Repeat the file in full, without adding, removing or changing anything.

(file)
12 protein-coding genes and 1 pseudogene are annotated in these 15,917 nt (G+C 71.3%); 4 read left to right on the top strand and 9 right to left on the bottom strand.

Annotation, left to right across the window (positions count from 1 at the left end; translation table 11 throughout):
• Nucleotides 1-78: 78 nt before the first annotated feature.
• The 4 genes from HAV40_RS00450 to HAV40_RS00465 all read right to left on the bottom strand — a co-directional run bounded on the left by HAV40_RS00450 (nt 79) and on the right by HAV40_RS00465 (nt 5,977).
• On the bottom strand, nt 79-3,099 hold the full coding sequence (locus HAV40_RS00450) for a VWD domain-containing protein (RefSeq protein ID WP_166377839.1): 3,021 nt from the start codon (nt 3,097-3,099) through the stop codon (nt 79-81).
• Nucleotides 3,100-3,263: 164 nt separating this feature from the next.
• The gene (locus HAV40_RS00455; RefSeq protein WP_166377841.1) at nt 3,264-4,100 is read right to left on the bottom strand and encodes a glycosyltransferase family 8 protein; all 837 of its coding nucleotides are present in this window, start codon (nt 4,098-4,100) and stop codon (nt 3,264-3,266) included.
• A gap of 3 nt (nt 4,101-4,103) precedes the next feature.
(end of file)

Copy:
12 protein-coding genes and 1 pseudogene are annotated in these 15,917 nt (G+C 71.3%); 4 read left to right on the top strand and 9 right to left on the bottom strand.

Annotation, left to right across the window (positions count from 1 at the left end; translation table 11 throughout):
• Nucleotides 1-78: 78 nt before the first annotated feature.
• The 4 genes from HAV40_RS00450 to HAV40_RS00465 all read right to left on the bottom strand — a co-directional run bounded on the left by HAV40_RS00450 (nt 79) and on the right by HAV40_RS00465 (nt 5,977).
• On the bottom strand, nt 79-3,099 hold the full coding sequence (locus HAV40_RS00450) for a VWD domain-containing protein (RefSeq protein ID WP_166377839.1): 3,021 nt from the start codon (nt 3,097-3,099) through the stop codon (nt 79-81).
• Nucleotides 3,100-3,263: 164 nt separating this feature from the next.
• The gene (locus HAV40_RS00455; RefSeq protein WP_166377841.1) at nt 3,264-4,100 is read right to left on the bottom strand and encodes a glycosyltransferase family 8 protein; all 837 of its coding nucleotides are present in this window, start codon (nt 4,098-4,100) and stop codon (nt 3,264-3,266) included.
• A gap of 3 nt (nt 4,101-4,103) precedes the next feature.